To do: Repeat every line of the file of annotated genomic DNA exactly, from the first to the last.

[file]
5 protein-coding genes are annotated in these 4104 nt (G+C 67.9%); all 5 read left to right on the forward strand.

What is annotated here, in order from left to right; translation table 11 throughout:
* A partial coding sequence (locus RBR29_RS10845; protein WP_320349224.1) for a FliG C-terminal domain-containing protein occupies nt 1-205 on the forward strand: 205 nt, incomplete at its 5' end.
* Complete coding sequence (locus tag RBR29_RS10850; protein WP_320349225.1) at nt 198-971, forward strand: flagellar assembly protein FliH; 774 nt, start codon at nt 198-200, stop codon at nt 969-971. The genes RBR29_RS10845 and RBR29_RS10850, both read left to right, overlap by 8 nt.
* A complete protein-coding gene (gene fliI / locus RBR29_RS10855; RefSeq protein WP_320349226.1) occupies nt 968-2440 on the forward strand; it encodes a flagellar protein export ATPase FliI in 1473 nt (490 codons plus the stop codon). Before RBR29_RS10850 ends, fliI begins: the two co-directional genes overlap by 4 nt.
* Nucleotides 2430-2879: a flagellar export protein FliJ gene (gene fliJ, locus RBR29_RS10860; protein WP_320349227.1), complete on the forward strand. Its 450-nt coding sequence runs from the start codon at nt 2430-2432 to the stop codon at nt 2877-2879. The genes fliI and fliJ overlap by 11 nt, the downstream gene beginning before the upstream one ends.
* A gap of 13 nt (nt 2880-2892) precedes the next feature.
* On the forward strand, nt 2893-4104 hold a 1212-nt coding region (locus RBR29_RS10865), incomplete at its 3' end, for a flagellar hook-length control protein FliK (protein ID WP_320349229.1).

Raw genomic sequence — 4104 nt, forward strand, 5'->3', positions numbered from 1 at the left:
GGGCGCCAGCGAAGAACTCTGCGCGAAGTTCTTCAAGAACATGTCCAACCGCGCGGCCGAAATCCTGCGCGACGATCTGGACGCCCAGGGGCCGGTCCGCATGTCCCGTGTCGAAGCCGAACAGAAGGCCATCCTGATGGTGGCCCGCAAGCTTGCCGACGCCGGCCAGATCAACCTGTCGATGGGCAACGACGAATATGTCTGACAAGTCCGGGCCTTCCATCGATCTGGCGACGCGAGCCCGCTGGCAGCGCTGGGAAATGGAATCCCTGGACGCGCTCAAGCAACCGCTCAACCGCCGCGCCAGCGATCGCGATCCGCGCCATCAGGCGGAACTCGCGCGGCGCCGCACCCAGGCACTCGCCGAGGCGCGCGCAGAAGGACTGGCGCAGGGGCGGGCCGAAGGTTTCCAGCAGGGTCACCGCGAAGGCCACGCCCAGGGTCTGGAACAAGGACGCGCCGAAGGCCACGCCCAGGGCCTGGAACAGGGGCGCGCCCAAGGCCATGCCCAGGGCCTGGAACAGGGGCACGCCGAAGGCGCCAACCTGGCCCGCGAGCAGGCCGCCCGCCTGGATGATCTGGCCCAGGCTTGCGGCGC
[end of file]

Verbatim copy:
5 protein-coding genes are annotated in these 4104 nt (G+C 67.9%); all 5 read left to right on the forward strand.

What is annotated here, in order from left to right; translation table 11 throughout:
* A partial coding sequence (locus RBR29_RS10845; protein WP_320349224.1) for a FliG C-terminal domain-containing protein occupies nt 1-205 on the forward strand: 205 nt, incomplete at its 5' end.
* Complete coding sequence (locus tag RBR29_RS10850; protein WP_320349225.1) at nt 198-971, forward strand: flagellar assembly protein FliH; 774 nt, start codon at nt 198-200, stop codon at nt 969-971. The genes RBR29_RS10845 and RBR29_RS10850, both read left to right, overlap by 8 nt.
* A complete protein-coding gene (gene fliI / locus RBR29_RS10855; RefSeq protein WP_320349226.1) occupies nt 968-2440 on the forward strand; it encodes a flagellar protein export ATPase FliI in 1473 nt (490 codons plus the stop codon). Before RBR29_RS10850 ends, fliI begins: the two co-directional genes overlap by 4 nt.
* Nucleotides 2430-2879: a flagellar export protein FliJ gene (gene fliJ, locus RBR29_RS10860; protein WP_320349227.1), complete on the forward strand. Its 450-nt coding sequence runs from the start codon at nt 2430-2432 to the stop codon at nt 2877-2879. The genes fliI and fliJ overlap by 11 nt, the downstream gene beginning before the upstream one ends.
* A gap of 13 nt (nt 2880-2892) precedes the next feature.
* On the forward strand, nt 2893-4104 hold a 1212-nt coding region (locus RBR29_RS10865), incomplete at its 3' end, for a flagellar hook-length control protein FliK (protein ID WP_320349229.1).

Raw genomic sequence — 4104 nt, forward strand, 5'->3', positions numbered from 1 at the left:
GGGCGCCAGCGAAGAACTCTGCGCGAAGTTCTTCAAGAACATGTCCAACCGCGCGGCCGAAATCCTGCGCGACGATCTGGACGCCCAGGGGCCGGTCCGCATGTCCCGTGTCGAAGCCGAACAGAAGGCCATCCTGATGGTGGCCCGCAAGCTTGCCGACGCCGGCCAGATCAACCTGTCGATGGGCAACGACGAATATGTCTGACAAGTCCGGGCCTTCCATCGATCTGGCGACGCGAGCCCGCTGGCAGCGCTGGGAAATGGAATCCCTGGACGCGCTCAAGCAACCGCTCAACCGCCGCGCCAGCGATCGCGATCCGCGCCATCAGGCGGAACTCGCGCGGCGCCGCACCCAGGCACTCGCCGAGGCGCGCGCAGAAGGACTGGCGCAGGGGCGGGCCGAAGGTTTCCAGCAGGGTCACCGCGAAGGCCACGCCCAGGGTCTGGAACAAGGACGCGCCGAAGGCCACGCCCAGGGCCTGGAACAGGGGCGCGCCCAAGGCCATGCCCAGGGCCTGGAACAGGGGCACGCCGAAGGCGCCAACCTGGCCCGCGAGCAGGCCGCCCGCCTGGATGATCTGGCCCAGGCTTGCGGCGC